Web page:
Developing countries must redefine entrepreneurship


Zimbabwe, like most developing African countries burdened with the yoke of authoritarian oppression, force-feeds citizens with policy prescriptions only meant to satisfy political egos of the ruling elite. Imposing government ministries of “small and medium enterprises” and “indigenisation” will not suddenly turn Zimbabwe into an industrialised country.
Similarly, investing millions of United States dollars in education infrastructure to offer business administration training will by itself not achieve much in economic growth.
Vast flea and vegetable markets in Cairo, Casablanca, Accra, Nairobi, Lusaka, Harare and Johannesburg cannot be credible litmus tests for successful business, because, according to my cousin, they do not contribute to real economic development.
Zimbabwean ministers of “small enterprises” and “indigenisation” – Sithembiso Nyoni and Saviour Kasukuwere respectively – epitomise the flourishing species of authoritarian regime praise singers who perpetuate the lie that simply buying and selling amounts to entrepreneurship.
Ironically, it is dictators that buy votes by deceiving citizens into non-value-adding, non-innovative “income generating” activities only meant to fill up ballot boxes. Importing clothes and cars from Dubai and disposing of them to Harare consumers has no value addition.
Countries like Zimbabwe, Swaziland and the Democratic Republic of Congo are politically unstable, with a productive industry decimated by decades of senseless dictatorship, yet their economies are said to have “survived” because of “enterprising and resilient citizens”. What a load of hogwash!
A country develops while its economy grows when citizens create new products and services that result in more people being employed, consuming and adding to the national fiscus. During electoral campaigns, dictators like Robert Mugabe splash out computers, buses and money to political sympathisers under the guise of “economic development and empowerment”.
As a result of this patronage, the country fails to even produce cooking oil, soap and shoes because there are no efforts to encourage sustainable innovation. My cousin therefore is correct that Zimbabwe, like most African countries suffering from authoritarian dictatorship, will remain underdeveloped until we transform our political thinking.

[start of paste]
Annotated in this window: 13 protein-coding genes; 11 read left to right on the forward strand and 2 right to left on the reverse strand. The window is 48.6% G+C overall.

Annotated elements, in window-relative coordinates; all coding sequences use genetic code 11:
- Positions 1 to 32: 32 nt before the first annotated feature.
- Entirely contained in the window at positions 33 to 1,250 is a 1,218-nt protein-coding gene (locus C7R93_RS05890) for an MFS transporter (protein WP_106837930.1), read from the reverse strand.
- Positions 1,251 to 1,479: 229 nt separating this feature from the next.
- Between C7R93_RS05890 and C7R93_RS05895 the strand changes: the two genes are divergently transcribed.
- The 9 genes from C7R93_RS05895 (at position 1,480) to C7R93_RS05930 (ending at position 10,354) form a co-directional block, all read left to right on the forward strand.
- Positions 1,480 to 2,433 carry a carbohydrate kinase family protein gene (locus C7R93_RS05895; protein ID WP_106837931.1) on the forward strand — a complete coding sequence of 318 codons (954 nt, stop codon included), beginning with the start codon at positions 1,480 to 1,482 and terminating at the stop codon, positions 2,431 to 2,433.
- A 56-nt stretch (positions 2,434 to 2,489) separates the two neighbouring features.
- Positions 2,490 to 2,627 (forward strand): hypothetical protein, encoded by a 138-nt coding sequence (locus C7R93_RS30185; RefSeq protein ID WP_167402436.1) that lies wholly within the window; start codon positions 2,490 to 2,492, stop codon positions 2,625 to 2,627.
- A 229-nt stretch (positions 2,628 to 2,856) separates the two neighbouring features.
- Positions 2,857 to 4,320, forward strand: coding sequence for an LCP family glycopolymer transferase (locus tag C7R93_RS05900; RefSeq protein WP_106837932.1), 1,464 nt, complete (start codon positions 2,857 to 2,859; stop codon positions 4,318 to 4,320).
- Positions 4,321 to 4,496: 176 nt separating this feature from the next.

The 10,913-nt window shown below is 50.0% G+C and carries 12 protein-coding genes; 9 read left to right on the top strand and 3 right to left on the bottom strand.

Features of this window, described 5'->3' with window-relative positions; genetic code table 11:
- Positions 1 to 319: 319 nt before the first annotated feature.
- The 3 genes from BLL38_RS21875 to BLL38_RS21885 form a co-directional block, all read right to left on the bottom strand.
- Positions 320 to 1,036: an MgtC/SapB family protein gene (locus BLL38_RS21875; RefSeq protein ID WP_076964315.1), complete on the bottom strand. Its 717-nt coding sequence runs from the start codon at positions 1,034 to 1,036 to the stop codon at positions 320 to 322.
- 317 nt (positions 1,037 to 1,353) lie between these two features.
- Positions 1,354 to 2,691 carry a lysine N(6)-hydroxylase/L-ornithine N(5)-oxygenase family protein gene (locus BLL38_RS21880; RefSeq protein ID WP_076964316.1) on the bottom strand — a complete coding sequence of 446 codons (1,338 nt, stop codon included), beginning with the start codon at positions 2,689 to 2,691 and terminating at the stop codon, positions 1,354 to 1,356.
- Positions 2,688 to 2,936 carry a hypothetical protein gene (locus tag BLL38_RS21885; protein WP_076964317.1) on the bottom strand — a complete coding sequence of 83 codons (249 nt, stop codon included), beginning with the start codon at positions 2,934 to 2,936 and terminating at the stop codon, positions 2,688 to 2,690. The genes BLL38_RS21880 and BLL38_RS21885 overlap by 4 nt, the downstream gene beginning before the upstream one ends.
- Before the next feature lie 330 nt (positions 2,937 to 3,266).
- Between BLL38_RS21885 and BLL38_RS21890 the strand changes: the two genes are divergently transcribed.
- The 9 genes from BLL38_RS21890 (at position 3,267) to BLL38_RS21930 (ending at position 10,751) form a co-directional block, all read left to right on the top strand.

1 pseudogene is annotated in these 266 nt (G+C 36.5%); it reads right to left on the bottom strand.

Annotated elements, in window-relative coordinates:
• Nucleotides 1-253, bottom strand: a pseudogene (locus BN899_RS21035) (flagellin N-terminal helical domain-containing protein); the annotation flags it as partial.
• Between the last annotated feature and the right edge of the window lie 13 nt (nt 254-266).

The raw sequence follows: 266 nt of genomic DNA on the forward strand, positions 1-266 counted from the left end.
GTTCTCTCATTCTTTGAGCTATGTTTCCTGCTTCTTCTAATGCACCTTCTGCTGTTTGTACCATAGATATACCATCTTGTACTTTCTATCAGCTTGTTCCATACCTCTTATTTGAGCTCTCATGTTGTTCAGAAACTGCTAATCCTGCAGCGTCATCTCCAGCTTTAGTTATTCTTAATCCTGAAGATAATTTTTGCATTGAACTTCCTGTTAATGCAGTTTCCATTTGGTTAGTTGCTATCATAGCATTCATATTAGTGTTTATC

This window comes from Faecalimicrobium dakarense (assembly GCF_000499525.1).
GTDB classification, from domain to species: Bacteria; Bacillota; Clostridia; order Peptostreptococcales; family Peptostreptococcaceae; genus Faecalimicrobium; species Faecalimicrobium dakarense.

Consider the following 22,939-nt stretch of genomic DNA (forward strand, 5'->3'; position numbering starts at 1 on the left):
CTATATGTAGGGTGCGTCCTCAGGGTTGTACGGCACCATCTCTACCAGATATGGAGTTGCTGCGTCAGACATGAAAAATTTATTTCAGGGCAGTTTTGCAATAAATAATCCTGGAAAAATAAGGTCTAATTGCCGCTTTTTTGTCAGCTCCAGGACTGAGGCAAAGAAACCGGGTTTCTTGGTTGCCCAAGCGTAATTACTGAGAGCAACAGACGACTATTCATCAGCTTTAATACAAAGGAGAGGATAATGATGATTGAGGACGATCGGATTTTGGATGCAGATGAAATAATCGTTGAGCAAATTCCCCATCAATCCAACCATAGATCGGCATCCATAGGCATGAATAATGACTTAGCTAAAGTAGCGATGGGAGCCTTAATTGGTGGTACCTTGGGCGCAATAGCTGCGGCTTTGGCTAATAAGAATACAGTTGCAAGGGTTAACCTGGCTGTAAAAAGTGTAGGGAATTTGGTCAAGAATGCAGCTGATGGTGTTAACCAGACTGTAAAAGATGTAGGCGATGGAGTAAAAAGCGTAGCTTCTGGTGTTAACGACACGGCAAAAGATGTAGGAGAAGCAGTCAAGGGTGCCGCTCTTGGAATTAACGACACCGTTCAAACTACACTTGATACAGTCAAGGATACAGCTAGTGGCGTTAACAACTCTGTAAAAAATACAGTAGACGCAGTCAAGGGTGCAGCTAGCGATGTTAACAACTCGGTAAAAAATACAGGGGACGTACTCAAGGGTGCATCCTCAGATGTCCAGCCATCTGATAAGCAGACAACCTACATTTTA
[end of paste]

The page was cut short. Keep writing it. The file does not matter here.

There is a link between sustainable entrepreneurship and financing, and this chain translates into long-term survival of the banking sector.
The nexus between finance, entrepreneurship, sustainability and long-term growth is an undeniable fact of life.
The Standard Bank, like most conservative “orthodox” commercial banks, has this skewed policy imprint confusing innovation with entrepreneurship. And for a good reason.
The default rate for unsecured loans has been known to bring down the banking sector. Yet it is apparent that restrictive regulations in financing innovation are a negative force in the economic growth projectile.
This is why it is critically important for us Africans to understand and appreciate the meaning and implication of true entrepreneurship. We must exorcise the thinking of banks like Standard that only salary cheques are safe as collateral in securing loans.
At one time in the early part of this decade, Zimbabwean banks or more specifically the financial sector, was registering phenomenal “growth”, yet citizens were getting poorer and GDP was shrinking. This was prelude to the “annexation” of banks by Reserve Bank governor Gideon Gono, and eventually others collapsed under accusation by (Gono) of perpetuating impropriety.
It was during the same period that inflation spiralled to six digits while Zimbabwe’s productive sector almost disappeared. But the strange phenomenon was of a booming “entrepreneurship” in cross-border trade, flourishing flea markets and countless trips between China, Dubai and Zimbabwe.
In rural areas, young men were digging up the countryside to extract and sell gold. Something was clearly wrong.
Africans need to create new social and business solutions as an entry point to entrepreneurship. Deficits in public communication, governance, food, education, health, industry, commerce and infrastructure are an ideal opportunity to innovate for profit.
This is what drives industrialisation, not selling jeans at open markets or vegetables and curios along the freeways. Moreover, financial institutions like the conservative Standard Bank of Zimbabwe defeat the cause of entrepreneurship by not promoting individual inventors but relying on wage and salary remittances.
In its haste to pour scorn on “flea market entrepreneurs”, the bank has adopted collective condemnation even of self-employed consultants who sustained it with valuable foreign currency deposits when the Zimdollar was toilet paper.
Zimbabwean economic policy urgently needs to foster commitment to innovation rather than to flea markets and Chinese shops.